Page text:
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Celebrating Fort Myers’ public artworks on International Sculpture Day


Today is International Sculpture Day. The global celebration draws attention to the art of sculpture and sculpted works and the importance that sculpture plays in creative placemaking.

While sculpture dates back to the Aurignacian culture that flourished in Europe and southwest Asia at the start of the Upper Paleolithic period, Fort Myers first sculpture dates back to just August of 1913. That’s when Tootie McGregor’s second husband, Dr. Marshall Terry, installed a fountain in downtown Fort Myers to commemorate her many contributions to our town’s infrastructure (she financed construction of McGregor Boulevard from Whiskey Creek to Punta Rassa out of her own pocket) and recognition as a legitimate tourist destination. The Tootie McGregor Fountain was eventually disassembled and moved to the Fort Myers Country Club to make way for the approach to the Caloosahatchee Bridge in the 1950s. But you can enjoy it today in the parking lot outside the Edison Restaurant on McGregor Boulevard.

Sadly our second sculpture is currently in a state of disrepair compliments of Hurricane Ian. That artwork is known affectionately by one and all as Rachel at the Well (although her real name is The Spirit of Fort Myers). Ian’s winds toppled the wrought iron fence and bougainvillea behind the Grecian maiden, cracking the poor girl at the neck and waist. We’re all hoping that art experts known as conservators will begin work soon putting the 1926 Helmuth von Zengen masterwork back together again like the proverbial Humpty Dumpty.

Fort Myers got its next sculpture in 1959, when local resident and Fort Myers benefactor Evelyn Rhea devised an 1880 white marble sculpture of a German siren named Lorelei to the local library. Regrettably, vandals decapitated Lorelei in 1997, and the head was never recovered. Today, her headless torso lounges among the flowers at the Fort Myers Lee County Garden Council on Virginia for everyone to enjoy.

It would be another 30 years before the late North Fort Myers sculptor D.J. Wilkins began casting a host of representational sculptures beginning with the Henry Ford Bust in 1985. The next fifteen years would see the “Sculptor of Fort Myers” add landmarks like The Florida Panther (1988), Uncommon Friends (1988), The Great Turtle Chase (2000) and the USCT 2nd Regiment Monument (nicknamed Clayton) (2000) to the Centennial Park landscape. Among his other commissions for the Fort Myers Beautification Advisory Board were The Harborside Collection of busts in 1989 and the Wes Nott Memorial at Lee Memorial Park (2000).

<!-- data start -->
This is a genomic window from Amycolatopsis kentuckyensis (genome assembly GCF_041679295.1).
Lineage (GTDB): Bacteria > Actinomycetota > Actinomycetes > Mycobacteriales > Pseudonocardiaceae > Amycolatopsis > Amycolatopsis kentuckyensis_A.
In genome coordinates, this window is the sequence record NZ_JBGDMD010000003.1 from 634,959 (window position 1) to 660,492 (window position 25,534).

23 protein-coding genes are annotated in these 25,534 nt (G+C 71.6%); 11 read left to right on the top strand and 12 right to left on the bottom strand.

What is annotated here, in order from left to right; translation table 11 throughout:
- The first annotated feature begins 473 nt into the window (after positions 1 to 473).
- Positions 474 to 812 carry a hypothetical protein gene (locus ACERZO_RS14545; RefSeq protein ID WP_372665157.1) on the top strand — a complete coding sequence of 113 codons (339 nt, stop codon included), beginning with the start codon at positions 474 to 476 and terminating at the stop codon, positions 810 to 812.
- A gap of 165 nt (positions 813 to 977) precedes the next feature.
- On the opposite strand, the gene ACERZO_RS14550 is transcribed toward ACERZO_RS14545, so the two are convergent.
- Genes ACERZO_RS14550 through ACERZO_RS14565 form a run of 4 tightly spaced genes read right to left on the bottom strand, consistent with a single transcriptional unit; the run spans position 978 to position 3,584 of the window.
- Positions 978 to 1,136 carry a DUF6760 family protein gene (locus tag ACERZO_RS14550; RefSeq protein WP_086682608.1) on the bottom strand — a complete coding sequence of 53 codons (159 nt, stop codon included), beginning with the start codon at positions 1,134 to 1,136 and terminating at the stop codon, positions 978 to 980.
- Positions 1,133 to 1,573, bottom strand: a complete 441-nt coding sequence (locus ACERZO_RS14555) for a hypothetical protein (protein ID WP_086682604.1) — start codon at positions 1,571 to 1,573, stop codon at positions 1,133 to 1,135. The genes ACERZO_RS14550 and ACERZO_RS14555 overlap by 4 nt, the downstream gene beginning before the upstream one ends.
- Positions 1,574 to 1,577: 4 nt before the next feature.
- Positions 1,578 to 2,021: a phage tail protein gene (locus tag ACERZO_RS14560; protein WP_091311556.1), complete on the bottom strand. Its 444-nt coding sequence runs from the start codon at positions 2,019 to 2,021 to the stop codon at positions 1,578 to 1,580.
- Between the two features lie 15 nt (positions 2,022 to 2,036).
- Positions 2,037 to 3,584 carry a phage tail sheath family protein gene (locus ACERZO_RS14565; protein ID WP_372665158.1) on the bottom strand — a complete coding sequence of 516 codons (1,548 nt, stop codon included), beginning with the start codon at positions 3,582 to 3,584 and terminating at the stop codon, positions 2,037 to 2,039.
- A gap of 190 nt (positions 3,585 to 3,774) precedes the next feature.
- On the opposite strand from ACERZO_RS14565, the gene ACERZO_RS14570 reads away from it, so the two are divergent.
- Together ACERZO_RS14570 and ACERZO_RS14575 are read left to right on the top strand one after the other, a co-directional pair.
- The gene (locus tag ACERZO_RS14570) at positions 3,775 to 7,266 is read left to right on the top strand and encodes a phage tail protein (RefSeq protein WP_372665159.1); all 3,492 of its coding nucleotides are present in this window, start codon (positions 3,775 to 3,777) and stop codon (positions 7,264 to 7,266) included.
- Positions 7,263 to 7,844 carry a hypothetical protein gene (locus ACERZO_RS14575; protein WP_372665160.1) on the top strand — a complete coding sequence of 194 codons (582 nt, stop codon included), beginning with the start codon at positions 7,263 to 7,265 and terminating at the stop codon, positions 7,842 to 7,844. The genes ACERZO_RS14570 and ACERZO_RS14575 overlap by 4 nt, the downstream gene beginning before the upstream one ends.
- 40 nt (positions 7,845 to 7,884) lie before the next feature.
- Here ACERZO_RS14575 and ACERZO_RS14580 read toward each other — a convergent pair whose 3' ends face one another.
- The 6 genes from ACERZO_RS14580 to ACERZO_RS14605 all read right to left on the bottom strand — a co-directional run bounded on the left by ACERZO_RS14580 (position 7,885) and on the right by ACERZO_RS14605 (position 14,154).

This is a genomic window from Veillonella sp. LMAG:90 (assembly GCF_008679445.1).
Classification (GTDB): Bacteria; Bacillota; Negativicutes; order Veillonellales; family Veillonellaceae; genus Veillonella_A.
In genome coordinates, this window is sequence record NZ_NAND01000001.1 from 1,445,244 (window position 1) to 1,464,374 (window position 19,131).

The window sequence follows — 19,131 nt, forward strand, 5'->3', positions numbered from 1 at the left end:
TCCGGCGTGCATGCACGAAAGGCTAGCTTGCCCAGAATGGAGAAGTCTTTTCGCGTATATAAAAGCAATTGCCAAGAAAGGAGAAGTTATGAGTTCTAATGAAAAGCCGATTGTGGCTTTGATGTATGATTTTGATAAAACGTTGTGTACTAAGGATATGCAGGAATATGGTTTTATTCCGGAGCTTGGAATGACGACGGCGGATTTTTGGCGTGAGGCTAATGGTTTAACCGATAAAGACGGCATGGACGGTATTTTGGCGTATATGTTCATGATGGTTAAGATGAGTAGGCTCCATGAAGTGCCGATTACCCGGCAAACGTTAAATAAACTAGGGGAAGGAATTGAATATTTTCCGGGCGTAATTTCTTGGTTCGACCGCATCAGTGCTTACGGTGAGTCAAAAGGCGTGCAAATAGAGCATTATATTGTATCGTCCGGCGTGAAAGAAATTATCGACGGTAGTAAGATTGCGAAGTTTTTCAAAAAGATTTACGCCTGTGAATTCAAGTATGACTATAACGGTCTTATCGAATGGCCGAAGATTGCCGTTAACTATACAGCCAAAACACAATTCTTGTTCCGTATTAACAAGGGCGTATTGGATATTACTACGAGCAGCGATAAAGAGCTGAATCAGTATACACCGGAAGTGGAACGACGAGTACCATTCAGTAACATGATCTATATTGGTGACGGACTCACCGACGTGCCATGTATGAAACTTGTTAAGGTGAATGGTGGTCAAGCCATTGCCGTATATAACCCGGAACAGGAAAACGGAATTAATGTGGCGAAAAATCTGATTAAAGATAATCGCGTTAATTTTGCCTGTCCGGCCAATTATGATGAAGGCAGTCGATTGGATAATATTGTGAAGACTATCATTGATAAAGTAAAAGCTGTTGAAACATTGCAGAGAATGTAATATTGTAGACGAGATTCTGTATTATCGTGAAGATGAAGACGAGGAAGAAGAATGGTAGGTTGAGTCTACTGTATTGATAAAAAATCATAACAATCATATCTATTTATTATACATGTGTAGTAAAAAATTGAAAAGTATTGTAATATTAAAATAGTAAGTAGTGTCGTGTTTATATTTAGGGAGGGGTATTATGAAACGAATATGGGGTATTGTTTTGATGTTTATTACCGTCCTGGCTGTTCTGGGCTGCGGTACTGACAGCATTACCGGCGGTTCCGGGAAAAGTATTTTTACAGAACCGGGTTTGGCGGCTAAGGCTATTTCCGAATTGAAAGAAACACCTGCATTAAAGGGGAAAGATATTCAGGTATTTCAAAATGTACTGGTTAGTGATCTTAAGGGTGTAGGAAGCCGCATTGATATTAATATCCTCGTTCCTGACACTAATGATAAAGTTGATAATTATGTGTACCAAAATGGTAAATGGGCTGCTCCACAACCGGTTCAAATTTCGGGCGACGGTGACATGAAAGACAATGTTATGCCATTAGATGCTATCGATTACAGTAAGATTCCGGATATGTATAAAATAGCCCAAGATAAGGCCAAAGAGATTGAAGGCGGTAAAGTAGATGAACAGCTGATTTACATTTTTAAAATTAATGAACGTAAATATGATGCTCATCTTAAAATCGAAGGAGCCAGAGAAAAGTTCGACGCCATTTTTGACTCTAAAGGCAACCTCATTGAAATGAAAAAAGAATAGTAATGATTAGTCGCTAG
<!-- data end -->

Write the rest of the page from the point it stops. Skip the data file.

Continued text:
In 2001, Florida Power & Light Co. gave the city Caloosahatchee Manuscripts (the Jim Sanborn light sculpture that bathes the Sidney & Berne Davis Art Center in illuminated letters after nightfall) to commemorate the conversion of its power plant from oil to natural gas. Today, this luminous art piece lures Art Walkers and Fort Myers Film Festival celebs to the steps of the Davis Art Center like moths to a flame.

Fire Dance was the first public artwork to be commissioned and installed by the Fort Myers Public Art Committee, which was established in 2004. Dedicated March 2, 2012, the red proto-architectural sculpture is the product of internationally-renowned monumental sculptor David Black, who was chosen over 161 other artists who vied for the honor. Black created a modernist piece whose lines, curves and spirals represent the energy and vitality of Centennial Park during public events such as concerts, jazz festivals and Fourth of July fireworks displays.

Since Fire Dance‘s dedication, the Public Art Committee has installed just two public art commissions, such as Marks & Brands, an homage to Fort Myers’ origins as a rough-and-tumble cow town during the last third of the 19th century, that graces the courtyard of the new Lee County Library on First and Royal Palm Boulevard, and What Dreams We Have and How They Fly, a mosaic tile sculpture located in Clemente Park that references the complex history and unique accomplishments of the Dunbar community. But in August of 2018, the City purchased a collection of 23 Cor-Ten steel sculptures created by Columbian artist Edgardo Carmona, which can be enjoyed at more than a dozen “art hubs” located throughout the City’s six wards.

Each of these sculptures has a unique and fascinating story. Some have something to say about our local history while others speak to the location in which they stand. To help you discover and enjoy these stories, the City’s Public Art Committee has subscribed to and uploaded text, photos and audios to a free mobile phone app known as Otocast. Give it a listen. You’ll be so amazed you’ll want to tell your family, friends and co-workers what you’ve learned.

The International Sculpture Day was first established in 2015 by the International Sculpture Center (ISC), a non-profit organization based in the United States. The ISC is committed to promoting and advancing the creation and understanding of sculptures, and this day was initiated to raise awareness about the art of sculpture and encourage people to explore and appreciate its many expressions.

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